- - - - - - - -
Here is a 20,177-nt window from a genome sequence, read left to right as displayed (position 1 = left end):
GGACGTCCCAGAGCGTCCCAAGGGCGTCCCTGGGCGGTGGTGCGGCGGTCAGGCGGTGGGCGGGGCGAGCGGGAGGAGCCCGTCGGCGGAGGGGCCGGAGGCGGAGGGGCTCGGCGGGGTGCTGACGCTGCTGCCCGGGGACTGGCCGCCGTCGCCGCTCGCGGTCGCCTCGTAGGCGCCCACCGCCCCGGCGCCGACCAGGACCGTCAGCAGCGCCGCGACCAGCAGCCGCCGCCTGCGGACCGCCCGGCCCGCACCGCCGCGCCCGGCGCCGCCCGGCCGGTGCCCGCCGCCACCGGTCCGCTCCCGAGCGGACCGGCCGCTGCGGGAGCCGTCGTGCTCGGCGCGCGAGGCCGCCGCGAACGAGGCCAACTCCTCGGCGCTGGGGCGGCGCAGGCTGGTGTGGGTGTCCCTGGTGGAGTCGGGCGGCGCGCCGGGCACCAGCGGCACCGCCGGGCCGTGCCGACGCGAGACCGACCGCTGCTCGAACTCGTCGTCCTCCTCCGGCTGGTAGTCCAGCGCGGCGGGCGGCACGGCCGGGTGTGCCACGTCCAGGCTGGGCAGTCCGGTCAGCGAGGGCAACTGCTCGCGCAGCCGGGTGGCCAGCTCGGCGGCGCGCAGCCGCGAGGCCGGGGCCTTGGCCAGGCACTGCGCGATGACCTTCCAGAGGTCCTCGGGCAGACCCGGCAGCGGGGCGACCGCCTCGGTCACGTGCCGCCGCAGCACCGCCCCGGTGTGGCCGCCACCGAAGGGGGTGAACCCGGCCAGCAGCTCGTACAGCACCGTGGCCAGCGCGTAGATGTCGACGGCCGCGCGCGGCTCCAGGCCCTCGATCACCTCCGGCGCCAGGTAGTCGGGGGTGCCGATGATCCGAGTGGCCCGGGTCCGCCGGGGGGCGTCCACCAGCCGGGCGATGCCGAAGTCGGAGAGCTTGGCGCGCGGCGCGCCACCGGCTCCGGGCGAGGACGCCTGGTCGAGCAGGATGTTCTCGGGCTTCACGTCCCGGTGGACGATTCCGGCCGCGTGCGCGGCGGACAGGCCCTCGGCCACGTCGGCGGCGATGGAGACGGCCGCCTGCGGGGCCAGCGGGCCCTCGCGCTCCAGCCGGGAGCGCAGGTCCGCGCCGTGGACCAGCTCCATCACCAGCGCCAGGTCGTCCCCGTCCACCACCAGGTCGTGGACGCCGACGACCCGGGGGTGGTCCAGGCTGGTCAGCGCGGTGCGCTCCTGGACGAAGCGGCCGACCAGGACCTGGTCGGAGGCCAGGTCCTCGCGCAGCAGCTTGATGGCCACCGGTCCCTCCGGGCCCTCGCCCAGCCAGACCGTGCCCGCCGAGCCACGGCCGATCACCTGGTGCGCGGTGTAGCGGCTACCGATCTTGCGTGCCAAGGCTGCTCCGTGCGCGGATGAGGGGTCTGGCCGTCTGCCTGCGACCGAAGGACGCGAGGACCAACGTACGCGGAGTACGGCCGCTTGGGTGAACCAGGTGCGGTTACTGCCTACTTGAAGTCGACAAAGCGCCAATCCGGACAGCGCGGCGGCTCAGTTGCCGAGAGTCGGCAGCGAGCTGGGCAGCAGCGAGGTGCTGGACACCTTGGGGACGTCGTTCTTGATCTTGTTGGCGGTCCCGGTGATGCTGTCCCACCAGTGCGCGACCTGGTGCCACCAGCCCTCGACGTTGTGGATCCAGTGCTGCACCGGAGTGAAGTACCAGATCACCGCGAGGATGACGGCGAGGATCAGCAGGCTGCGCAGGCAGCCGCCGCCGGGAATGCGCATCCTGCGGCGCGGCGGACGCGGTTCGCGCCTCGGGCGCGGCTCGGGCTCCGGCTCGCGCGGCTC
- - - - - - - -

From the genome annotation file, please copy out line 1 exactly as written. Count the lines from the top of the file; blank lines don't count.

Here is a 20,177-nt window from a genome sequence, read left to right as displayed (position 1 = left end):